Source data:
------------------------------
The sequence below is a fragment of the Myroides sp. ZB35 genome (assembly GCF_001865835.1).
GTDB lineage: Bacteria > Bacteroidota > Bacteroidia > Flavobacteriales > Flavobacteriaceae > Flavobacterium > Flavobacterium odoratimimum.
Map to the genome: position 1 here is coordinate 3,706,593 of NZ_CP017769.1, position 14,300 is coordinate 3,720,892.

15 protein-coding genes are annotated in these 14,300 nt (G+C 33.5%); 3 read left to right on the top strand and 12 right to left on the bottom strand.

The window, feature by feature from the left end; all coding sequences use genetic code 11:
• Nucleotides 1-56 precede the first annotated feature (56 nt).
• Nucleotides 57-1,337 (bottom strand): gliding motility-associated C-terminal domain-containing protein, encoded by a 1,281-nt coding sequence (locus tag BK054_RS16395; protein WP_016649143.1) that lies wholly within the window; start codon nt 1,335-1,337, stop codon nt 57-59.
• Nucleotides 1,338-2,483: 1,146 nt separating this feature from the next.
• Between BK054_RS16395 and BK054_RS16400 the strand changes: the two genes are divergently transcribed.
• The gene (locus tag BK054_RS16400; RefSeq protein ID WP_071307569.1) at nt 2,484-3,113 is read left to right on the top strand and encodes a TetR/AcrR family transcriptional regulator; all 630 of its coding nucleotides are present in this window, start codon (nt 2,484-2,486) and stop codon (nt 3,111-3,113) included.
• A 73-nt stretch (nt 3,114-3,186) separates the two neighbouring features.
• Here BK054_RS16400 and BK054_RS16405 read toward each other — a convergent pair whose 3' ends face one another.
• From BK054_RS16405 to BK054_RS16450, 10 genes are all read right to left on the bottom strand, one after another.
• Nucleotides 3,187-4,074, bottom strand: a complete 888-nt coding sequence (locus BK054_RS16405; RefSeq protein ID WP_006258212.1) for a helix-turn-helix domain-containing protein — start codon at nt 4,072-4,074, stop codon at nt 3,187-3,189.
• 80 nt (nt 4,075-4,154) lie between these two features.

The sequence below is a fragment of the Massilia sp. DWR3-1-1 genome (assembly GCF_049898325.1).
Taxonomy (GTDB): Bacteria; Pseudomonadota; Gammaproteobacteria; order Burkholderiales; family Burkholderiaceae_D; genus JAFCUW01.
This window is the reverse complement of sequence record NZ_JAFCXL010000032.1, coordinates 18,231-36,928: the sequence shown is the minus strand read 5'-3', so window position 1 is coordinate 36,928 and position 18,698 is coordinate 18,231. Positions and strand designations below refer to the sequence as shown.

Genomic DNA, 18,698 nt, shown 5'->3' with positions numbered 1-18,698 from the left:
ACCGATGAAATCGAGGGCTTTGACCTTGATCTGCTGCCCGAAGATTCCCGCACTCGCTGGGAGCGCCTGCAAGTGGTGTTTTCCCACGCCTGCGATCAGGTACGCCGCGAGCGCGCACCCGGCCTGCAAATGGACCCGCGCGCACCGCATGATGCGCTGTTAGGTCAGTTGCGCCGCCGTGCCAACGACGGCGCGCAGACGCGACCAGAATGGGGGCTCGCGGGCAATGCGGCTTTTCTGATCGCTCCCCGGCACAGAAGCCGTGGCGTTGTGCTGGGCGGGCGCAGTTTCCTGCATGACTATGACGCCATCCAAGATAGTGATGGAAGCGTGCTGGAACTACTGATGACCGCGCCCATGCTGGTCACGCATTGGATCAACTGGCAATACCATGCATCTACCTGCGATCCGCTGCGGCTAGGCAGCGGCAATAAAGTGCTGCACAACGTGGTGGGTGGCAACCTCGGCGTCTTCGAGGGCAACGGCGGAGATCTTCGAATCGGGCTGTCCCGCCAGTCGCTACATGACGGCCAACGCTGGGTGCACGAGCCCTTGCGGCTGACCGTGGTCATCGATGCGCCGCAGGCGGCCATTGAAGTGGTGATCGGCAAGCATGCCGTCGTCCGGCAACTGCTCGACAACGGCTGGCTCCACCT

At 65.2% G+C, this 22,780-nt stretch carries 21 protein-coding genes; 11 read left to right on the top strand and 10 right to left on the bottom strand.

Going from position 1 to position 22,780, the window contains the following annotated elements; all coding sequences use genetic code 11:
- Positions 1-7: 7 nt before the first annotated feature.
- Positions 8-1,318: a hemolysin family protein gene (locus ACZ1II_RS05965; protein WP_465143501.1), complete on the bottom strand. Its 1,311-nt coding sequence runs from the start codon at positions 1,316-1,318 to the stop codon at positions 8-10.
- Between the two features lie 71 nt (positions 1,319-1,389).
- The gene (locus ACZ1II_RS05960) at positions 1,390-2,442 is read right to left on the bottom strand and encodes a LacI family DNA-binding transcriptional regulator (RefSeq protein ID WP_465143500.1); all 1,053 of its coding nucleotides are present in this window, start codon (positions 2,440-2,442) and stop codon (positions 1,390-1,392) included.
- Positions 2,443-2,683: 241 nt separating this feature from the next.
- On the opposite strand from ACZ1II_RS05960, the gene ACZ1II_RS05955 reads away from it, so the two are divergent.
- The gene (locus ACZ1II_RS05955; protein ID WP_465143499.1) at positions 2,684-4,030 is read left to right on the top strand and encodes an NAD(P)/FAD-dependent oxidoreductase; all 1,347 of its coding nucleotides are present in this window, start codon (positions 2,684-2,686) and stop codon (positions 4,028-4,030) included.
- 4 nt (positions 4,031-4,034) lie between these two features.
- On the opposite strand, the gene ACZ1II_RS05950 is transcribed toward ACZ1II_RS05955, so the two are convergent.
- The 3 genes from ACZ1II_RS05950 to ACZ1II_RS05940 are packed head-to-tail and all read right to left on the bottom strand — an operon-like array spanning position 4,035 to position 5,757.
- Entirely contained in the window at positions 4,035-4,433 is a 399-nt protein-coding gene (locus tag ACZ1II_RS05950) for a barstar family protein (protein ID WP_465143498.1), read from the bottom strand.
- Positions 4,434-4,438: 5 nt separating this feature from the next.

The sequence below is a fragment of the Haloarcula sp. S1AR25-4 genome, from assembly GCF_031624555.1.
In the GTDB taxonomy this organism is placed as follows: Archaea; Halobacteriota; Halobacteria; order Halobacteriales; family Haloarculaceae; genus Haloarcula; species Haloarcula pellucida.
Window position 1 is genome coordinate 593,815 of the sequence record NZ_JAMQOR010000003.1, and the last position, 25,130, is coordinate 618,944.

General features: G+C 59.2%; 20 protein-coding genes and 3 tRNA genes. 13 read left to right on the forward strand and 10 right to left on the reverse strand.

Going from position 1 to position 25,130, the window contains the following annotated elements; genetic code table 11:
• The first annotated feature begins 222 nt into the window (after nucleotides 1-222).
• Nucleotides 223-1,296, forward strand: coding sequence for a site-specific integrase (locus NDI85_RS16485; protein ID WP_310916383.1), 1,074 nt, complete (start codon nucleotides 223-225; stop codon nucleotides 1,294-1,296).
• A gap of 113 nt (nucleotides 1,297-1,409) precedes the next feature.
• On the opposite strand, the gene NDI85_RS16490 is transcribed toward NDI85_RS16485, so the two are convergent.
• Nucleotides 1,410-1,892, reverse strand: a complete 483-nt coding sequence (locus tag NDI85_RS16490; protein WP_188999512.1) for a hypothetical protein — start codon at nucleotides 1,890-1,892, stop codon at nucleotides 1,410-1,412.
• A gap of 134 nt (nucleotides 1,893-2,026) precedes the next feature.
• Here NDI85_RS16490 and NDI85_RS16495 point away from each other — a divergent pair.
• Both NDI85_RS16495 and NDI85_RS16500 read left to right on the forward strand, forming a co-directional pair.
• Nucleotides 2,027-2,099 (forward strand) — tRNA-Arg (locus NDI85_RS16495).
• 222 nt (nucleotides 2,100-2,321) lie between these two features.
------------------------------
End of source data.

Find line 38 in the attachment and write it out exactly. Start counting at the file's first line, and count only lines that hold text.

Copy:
General features: G+C 59.2%; 20 protein-coding genes and 3 tRNA genes. 13 read left to right on the forward strand and 10 right to left on the reverse strand.